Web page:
In the wake of the Fed, the Swedish, Norwegian, Swiss and British central banks are tightening the screws.
In the great global poker game launched by central banks to raise their interest rates, the Bank of England would appear almost like a small player. While the markets were expecting an increase of 0.75 points, like the Fed the day before, the ECB on September 8 or even the Swiss National Bank on the same day, it finally opted for an increase of 0.50 points on Thursday. which might seem moderate in comparison. Of 90 central banks to have raised their rates this year on the planet, half opted for increases of 0.75 point or more. The Swedish Riksbank has squarely put on the carpet a one-point increase in its key rate (which has reached 2.5%), a more usual movement in emerging countries.
The Bank of England's monetary policy council adopted the decision by five votes out of nine members, while three wanted a three-quarter point hike. This caution is justified by lowered expectations for inflation, which would reach "only" 11% in October, according to its forecasts, against 13% previously anticipated. The big moneymakers believe that the energy shield aimed at limiting household bills to 2,500 pounds (2,860 euros) per year, announced two weeks ago by Prime Minister Liz Truss, will make it possible to compress inflation. His government must also present this Friday a program of tax cuts, intended to revive the economy.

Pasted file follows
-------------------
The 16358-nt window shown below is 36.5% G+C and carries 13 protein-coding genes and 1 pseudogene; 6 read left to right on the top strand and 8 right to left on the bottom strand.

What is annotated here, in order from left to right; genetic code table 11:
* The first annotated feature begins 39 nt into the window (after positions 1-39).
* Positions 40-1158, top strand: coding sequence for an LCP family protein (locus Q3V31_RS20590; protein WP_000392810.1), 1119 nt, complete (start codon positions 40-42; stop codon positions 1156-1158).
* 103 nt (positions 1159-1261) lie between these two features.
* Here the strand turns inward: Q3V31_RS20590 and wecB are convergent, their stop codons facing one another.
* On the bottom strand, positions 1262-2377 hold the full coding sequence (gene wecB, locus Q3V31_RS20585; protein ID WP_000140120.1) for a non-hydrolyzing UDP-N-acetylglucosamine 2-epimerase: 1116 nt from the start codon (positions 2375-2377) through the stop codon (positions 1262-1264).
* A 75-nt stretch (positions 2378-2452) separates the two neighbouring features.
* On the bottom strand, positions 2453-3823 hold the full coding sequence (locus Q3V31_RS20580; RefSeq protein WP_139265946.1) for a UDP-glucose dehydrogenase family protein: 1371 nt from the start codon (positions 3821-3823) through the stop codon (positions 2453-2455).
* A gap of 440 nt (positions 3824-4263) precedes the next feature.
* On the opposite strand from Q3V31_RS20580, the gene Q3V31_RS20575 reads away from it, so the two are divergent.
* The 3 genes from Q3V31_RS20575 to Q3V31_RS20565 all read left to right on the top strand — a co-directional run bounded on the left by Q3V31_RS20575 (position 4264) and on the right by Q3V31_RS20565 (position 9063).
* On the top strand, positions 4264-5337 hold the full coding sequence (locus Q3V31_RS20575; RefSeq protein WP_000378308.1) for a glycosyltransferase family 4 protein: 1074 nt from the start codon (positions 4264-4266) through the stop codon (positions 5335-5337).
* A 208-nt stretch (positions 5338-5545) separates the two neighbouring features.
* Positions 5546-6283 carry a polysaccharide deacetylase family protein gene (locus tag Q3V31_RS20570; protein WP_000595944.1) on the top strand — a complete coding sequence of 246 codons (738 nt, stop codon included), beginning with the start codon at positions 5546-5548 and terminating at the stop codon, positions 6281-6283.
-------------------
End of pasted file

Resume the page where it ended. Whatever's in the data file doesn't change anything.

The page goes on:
But don't be mistaken. The Bank of England continues to apply one of the most restrictive monetary policies in the world. It has already raised its rates seven times since last December, reaching 2.25% (compared to 0.75% of the ECB deposit rate). It undertook to continue this increase at each of its meetings until the end of the year. So much so that economists are betting on a key rate of 3.75% in mid-2023, while the financial markets are anticipating a rate of 5%! Expectations reflected in the yield on ten-year British government bonds, which reached 3.45% on Thursday, up 0.15 points. The mission is far from accomplished, since the Bank of England expects inflation above 10% for several months. And, if government support for households could mitigate it, tax gifts could, on the contrary, blow on the embers of rising prices. This clash between monetary and budgetary policies could renew the ire of the executive against the Bank of England, in the crosshairs of Prime Minister Liz Truss.
Sale of assets
The Bank of England has recorded the probable entry of the United Kingdom into recession. After a slight decline in GDP in the second quarter, it expects a further decline of 0.1% in the third quarter, in particular due to the cessation of activity for the mourning of Elizabeth II. The central bank had previously forecast an entry into recession in the fourth quarter, for more than a year. Medium-term doubts about the British economy are contributing to a plunge in its currency. The pound remains at its lowest level since 1985 against the dollar.
To counter this tumble, British central bankers must not be outdone by their counterparts across the Atlantic. The bar is high. The Federal Reserve raised rates by three-quarters of a point on Wednesday for the third straight time, to a range between 3% and 3.25%. Further cumulative increases of 1.50 points are expected in the coming months.
London has also announced a new phase of its monetary tightening, with the start of the sale of assets held by the Bank of England to reduce its heavy balance sheet of 838 billion pounds (958 billion euros) from october.